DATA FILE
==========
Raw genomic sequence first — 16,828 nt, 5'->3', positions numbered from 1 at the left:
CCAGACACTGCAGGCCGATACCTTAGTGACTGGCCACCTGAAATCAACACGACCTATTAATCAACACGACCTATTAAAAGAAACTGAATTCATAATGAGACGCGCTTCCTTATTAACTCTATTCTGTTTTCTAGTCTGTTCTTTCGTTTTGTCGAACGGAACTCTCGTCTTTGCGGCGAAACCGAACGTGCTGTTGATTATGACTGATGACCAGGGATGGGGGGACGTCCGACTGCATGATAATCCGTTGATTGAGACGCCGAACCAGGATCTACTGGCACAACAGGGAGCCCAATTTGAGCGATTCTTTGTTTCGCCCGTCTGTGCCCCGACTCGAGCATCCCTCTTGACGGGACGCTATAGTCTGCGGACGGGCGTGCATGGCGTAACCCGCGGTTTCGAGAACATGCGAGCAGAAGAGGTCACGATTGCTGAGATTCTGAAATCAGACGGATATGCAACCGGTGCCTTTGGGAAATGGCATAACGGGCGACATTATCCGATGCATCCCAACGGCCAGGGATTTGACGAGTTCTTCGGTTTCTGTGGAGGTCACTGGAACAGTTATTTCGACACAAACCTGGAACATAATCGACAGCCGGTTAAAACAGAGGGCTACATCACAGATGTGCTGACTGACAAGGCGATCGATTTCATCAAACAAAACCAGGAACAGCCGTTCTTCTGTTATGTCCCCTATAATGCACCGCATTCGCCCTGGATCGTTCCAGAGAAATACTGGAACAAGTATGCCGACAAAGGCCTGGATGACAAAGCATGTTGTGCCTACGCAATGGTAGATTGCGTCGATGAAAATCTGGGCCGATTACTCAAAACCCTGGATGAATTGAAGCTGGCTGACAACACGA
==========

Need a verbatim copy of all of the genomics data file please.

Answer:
Raw genomic sequence first — 16,828 nt, 5'->3', positions numbered from 1 at the left:
CCAGACACTGCAGGCCGATACCTTAGTGACTGGCCACCTGAAATCAACACGACCTATTAATCAACACGACCTATTAAAAGAAACTGAATTCATAATGAGACGCGCTTCCTTATTAACTCTATTCTGTTTTCTAGTCTGTTCTTTCGTTTTGTCGAACGGAACTCTCGTCTTTGCGGCGAAACCGAACGTGCTGTTGATTATGACTGATGACCAGGGATGGGGGGACGTCCGACTGCATGATAATCCGTTGATTGAGACGCCGAACCAGGATCTACTGGCACAACAGGGAGCCCAATTTGAGCGATTCTTTGTTTCGCCCGTCTGTGCCCCGACTCGAGCATCCCTCTTGACGGGACGCTATAGTCTGCGGACGGGCGTGCATGGCGTAACCCGCGGTTTCGAGAACATGCGAGCAGAAGAGGTCACGATTGCTGAGATTCTGAAATCAGACGGATATGCAACCGGTGCCTTTGGGAAATGGCATAACGGGCGACATTATCCGATGCATCCCAACGGCCAGGGATTTGACGAGTTCTTCGGTTTCTGTGGAGGTCACTGGAACAGTTATTTCGACACAAACCTGGAACATAATCGACAGCCGGTTAAAACAGAGGGCTACATCACAGATGTGCTGACTGACAAGGCGATCGATTTCATCAAACAAAACCAGGAACAGCCGTTCTTCTGTTATGTCCCCTATAATGCACCGCATTCGCCCTGGATCGTTCCAGAGAAATACTGGAACAAGTATGCCGACAAAGGCCTGGATGACAAAGCATGTTGTGCCTACGCAATGGTAGATTGCGTCGATGAAAATCTGGGCCGATTACTCAAAACCCTGGATGAATTGAAGCTGGCTGACAACACGA